Chicago Tunnel Company

The Chicago Tunnel Company went out in 1912 from the Illinois Tunnel Company, which built a freight tunnel network under downtown Chicago. This was the model for the construction of the London Post Office Railway.


Construction of the tunnel began in 1899, the full system -. Almost any street in the city center was tunneled - was completed in 1906. The 1.8 meter wide and 2.3 meter high tunnels were actually released officially only for laying telephone cables, but the Illinois Tunnel Company began secretly with the construction of a rail system.

Experimental phase

The first trials began a few years after its completion with current rail trains. Initially the live conductor rails were in the track bed, and later overhead lines were used. The cargo was spent on freight stations or directly from the department stores, offices and shops on lifts in the tunnel and out of the tunnels.


In 1912, the Illinois Tunnel Company, a subsidiary of Illinois Telephone and Telegraph Company, restructured and renamed Chicago Tunnel Company, all telephone cables were removed from the tunnels. Over the years, the network was expanded to a rail distance of about 100 kilometers, 149 four-wheeled electric locomotives with more than 3,000 freight cars sided underground their service.

Main business was transporting coal for heating the inner city. But in the late 1940s truck began to make the tunnel system of this business dispute. In addition, increased more and more customers from coal to natural gas, so that the very elaborate underground transport system of the Chicago Tunnel Company was less profitable over time. As almost the only market remained the carrying away the ashes from the city center.


1956 had to declare their bankruptcy the Chicago Tunnel Company. The tunnel system was abandoned in the summer of 1959, additions were closed. All elevators, overhead lines, trains and cargo carts were removed and scrapped. Only two locomotives were preserved. One of them and some wagons are preserved in museums in the Illinois Railway Museum; the other is still in the tunnel.


1991 new posts were attached to the banks of the Chicago River to prevent collisions by barge to the bridge near the bridge at the Kinzie Street. Due to a calculation error, the tunnel under the river were damaged during the work.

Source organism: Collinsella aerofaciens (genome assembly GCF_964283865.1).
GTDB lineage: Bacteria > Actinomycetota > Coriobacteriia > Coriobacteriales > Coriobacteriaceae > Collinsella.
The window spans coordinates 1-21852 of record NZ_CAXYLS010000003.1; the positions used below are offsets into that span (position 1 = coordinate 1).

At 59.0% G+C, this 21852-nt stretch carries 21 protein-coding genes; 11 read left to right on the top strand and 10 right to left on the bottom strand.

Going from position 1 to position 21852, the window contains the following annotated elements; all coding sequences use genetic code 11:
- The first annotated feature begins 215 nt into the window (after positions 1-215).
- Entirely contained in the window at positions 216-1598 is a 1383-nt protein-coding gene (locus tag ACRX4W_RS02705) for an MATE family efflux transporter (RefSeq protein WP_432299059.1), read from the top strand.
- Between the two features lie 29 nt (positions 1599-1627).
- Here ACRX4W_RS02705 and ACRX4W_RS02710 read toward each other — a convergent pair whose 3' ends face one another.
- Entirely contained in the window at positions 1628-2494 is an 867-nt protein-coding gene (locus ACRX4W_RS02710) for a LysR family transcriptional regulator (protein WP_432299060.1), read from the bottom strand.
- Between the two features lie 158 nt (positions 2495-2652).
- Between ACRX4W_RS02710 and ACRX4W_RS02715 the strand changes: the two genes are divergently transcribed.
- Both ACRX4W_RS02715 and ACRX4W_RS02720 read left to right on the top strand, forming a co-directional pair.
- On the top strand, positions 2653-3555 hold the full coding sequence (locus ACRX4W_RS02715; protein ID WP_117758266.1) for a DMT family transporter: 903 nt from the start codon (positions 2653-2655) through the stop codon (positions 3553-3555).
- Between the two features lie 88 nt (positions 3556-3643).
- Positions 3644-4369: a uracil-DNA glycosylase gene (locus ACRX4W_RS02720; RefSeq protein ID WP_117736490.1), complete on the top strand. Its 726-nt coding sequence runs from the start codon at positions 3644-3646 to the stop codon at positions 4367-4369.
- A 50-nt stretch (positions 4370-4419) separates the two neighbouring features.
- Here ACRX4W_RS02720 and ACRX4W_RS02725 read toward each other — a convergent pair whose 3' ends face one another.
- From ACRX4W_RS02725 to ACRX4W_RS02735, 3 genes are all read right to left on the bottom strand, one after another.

1992 fell to an employee of a cable company that the bottom of the tunnel near the Chicago River was unusually wet and muddy. He found the place where the infiltrated water along the jamb into the tunnel, and filmed the damage. The official response was, however, very slow: There shall be no immediate emergency response, and the money for the repairs should be laboriously obtained on the official channels. In April 1992, caused renewed work on the riverbed an even bigger hole in the tunnel ceiling and the river flowed into the tunnel. The entire tunnel network, many basement of the building of the banking and Loop business district and an underground shopping center were flooded. Also installed at a later date electricity and telecommunications cables were badly damaged and there was a short circuit or disconnection for safety reasons. The accident led to a day-long electricity and telecommunications failure in Chicago. The Chicago Board of Trade and the Chicago Mercantile Exchange had to suspend its operation, as the technology in the basements of the buildings turned out by the advancing water. Since the freight tunnels were once connected to the subway system and were later bricked up makeshift, the water began to flow into the U- Bahn network after some time.

The city was relatively quickly able to close the holes. For this purpose, 65 truckloads were unloaded at boulders and concrete over the leak for three days. In addition, for the duration of the emergency measures the upstream locks of the Chicago River were closed and the downstream so as to lower the water level of the river. The water was pumped out of tunnels and basements and all tunnel below the river bed provided with their own seals. The damage amounted to about 1.95 billion U.S. dollars.

Even today, the tunnel for the power supply and telecommunications are used.